We have four tickets left for your 2021 Ben 10 Tour which takes place over the Easter Weekend. It's a perfect opportunity to get away from the city, Covid and all its negatives and breathe in some fresh mountain air, whilst tackling the technical driving, adventure, amazing scenery and country hospitality. For full details, pricing, itinerary etc, take this link:
The Wild Coast is always full of surprises. After our lunch break not far from the Gologodwini River, we got our convoy going and very soon arrived at the river crossing. The old concrete bridge had been mostly swept away in a flood many years ago and the entrance and exit of the road on either side of the river indicated clearly the correct line to take, leaving the remnants of the old bridge to the left.
Always practising what we preach, we sent the youngest male in our group to walk the river. The honour fell on the shoulders of young Russell Watkins. As the rest of watched, Russell waded in first crossing the proposed right hand track - text book style - whilst using a hiking stick to probe for rocks and holes. The deepest side was on the far side, where the water reached his upper thigh, with the width of the river measuring in at about 30m.
If we decided to turn around, it would have meant a very long drive back to the R61 then up to the N2 and again down to Coffee Bay. It also would mean the group would miss out on the rest of the fabulous passes along our proposed route. I decided to play guinea pig and take the Land Cruiser through the river (a) as a real time test and (b) to give the other drivers some motivation to attempt the crossing. The Cruiser went across effortlessly.
We then coaxed the rest of the drivers across one by one. At that stage we had an audience of locals sitting up on the hill watching the fun amidst much cheering from those that had made it safely across. Our biggest concerns were the two Suzukis - one being a Grand Vitara and the other an old level Jimny 130, but typical of Suzuki, they both crossed successfully. Finally there was one vehicle left. Jim Rankin's VW Touareg.
Jim drove the line perfectly but as the water reached the vehicle's wading depth, the motor cut out. We towed it out with the Defender and then all the mechanical minds started figuring out how to get the vehicle going again. We spent well over an hour there, but the VW stubbornly refused to start.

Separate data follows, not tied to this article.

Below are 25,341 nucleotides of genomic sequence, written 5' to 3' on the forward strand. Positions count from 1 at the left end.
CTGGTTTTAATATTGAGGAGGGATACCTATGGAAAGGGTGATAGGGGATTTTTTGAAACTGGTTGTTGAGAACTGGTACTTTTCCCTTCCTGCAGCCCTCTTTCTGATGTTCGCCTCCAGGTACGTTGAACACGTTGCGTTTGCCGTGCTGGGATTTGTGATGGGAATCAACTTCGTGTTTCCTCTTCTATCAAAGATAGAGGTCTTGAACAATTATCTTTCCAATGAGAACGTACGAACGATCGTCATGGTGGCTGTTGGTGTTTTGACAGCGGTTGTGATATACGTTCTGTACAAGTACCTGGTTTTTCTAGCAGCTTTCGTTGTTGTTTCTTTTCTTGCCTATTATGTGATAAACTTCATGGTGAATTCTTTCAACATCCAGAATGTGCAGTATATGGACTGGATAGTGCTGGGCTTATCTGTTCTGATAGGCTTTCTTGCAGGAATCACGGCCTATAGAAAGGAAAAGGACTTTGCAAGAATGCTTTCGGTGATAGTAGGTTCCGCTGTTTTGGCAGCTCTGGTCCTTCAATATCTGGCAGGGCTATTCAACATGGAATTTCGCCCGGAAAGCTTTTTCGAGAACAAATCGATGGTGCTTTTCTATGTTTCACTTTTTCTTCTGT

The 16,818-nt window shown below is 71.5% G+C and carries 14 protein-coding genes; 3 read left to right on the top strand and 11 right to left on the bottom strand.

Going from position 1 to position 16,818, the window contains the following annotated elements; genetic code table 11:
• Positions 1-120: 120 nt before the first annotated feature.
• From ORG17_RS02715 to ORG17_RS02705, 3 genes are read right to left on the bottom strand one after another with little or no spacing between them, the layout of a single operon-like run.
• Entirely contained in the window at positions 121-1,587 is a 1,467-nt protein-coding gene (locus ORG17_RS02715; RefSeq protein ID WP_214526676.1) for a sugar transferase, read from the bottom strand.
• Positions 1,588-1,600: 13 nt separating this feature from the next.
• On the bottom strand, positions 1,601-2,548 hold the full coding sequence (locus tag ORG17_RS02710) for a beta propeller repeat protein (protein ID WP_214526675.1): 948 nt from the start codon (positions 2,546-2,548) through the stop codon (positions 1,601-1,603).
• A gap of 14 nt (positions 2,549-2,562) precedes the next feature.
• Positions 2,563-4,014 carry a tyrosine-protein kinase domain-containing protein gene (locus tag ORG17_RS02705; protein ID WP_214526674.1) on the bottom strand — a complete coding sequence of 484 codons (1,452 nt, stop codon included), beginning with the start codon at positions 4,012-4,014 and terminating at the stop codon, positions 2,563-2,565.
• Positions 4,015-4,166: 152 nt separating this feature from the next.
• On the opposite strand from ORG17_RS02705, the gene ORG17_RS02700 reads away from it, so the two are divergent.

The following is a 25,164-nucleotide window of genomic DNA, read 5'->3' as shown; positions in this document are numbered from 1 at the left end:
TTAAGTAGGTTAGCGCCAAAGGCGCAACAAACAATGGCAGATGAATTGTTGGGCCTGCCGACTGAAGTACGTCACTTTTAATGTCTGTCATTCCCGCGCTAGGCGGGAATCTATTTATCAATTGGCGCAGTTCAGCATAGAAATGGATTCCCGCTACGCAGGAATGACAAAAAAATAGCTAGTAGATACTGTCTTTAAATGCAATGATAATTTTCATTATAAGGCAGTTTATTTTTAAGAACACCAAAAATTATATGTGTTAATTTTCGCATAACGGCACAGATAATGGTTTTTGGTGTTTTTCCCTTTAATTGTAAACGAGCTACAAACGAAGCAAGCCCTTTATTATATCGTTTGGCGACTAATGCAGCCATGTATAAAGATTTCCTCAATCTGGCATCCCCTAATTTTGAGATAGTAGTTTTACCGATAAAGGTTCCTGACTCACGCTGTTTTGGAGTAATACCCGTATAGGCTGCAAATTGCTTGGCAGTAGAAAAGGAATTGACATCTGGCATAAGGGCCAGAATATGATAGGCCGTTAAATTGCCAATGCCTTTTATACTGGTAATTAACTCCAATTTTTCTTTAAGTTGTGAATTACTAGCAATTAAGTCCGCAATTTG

The decision was made to distribute all the luggage amongst the other vehicles and Jim and Zen Rankin took up passenger seats in one of the other 4x4's. We marked the position on the GPS to ensure the recovery crew would be able to locate it. One of our guests, Tony Nicholas, had a satellite phone which Jim used to call his insurance and the VW agents in East London.
First of all apologies for a couple of newsletters which I was unable to write due to having contracted Covid-19 and being hospitalised. The debilitating effects of the virus affected me severely. Composing a sentence (never mind the entire newsletter) was a task of such huge proportions, that I had no choice but to skip a week. I'm well into the recovery stage already and back at the editing desk, ready to bring you news and information as usual. Those of you that follow my personal FaceBook page would have enjoyed the daily snippets and observations from my hospital bed. facebook/trygveroberts
Our next Ben 10 Eco Challenge V4 Tour is filling up. Join us over the Easter weekend for 5 days of heavenly pass driving, adventure, scenery and country style hospitality - far away from the clutches of Covid. Here's the link:
Our Wild Coast Tour in May 2021 remains fully booked.
Our Kouga-Baviaans Tour is also fully booked.